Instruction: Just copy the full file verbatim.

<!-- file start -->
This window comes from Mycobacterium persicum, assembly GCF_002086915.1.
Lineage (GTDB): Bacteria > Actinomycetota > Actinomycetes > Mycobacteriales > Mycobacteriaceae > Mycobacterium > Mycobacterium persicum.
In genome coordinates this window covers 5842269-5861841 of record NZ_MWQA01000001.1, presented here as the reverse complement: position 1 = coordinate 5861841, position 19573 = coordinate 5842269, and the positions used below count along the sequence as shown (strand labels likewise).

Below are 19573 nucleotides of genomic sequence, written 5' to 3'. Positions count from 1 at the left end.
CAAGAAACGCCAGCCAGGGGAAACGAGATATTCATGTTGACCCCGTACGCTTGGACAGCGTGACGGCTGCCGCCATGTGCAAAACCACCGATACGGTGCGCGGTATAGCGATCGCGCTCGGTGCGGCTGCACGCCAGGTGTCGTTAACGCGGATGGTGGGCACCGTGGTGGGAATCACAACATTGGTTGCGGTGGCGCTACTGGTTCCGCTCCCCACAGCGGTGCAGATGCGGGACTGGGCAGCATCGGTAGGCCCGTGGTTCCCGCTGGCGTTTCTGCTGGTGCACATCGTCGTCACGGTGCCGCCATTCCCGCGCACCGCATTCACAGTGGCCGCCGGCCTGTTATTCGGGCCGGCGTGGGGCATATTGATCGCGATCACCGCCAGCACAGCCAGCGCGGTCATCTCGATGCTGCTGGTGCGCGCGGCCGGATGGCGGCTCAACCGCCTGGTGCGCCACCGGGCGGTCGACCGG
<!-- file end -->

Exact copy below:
This window comes from Mycobacterium persicum, assembly GCF_002086915.1.
Lineage (GTDB): Bacteria > Actinomycetota > Actinomycetes > Mycobacteriales > Mycobacteriaceae > Mycobacterium > Mycobacterium persicum.
In genome coordinates this window covers 5842269-5861841 of record NZ_MWQA01000001.1, presented here as the reverse complement: position 1 = coordinate 5861841, position 19573 = coordinate 5842269, and the positions used below count along the sequence as shown (strand labels likewise).

Below are 19573 nucleotides of genomic sequence, written 5' to 3'. Positions count from 1 at the left end.
CAAGAAACGCCAGCCAGGGGAAACGAGATATTCATGTTGACCCCGTACGCTTGGACAGCGTGACGGCTGCCGCCATGTGCAAAACCACCGATACGGTGCGCGGTATAGCGATCGCGCTCGGTGCGGCTGCACGCCAGGTGTCGTTAACGCGGATGGTGGGCACCGTGGTGGGAATCACAACATTGGTTGCGGTGGCGCTACTGGTTCCGCTCCCCACAGCGGTGCAGATGCGGGACTGGGCAGCATCGGTAGGCCCGTGGTTCCCGCTGGCGTTTCTGCTGGTGCACATCGTCGTCACGGTGCCGCCATTCCCGCGCACCGCATTCACAGTGGCCGCCGGCCTGTTATTCGGGCCGGCGTGGGGCATATTGATCGCGATCACCGCCAGCACAGCCAGCGCGGTCATCTCGATGCTGCTGGTGCGCGCGGCCGGATGGCGGCTCAACCGCCTGGTGCGCCACCGGGCGGTCGACCGG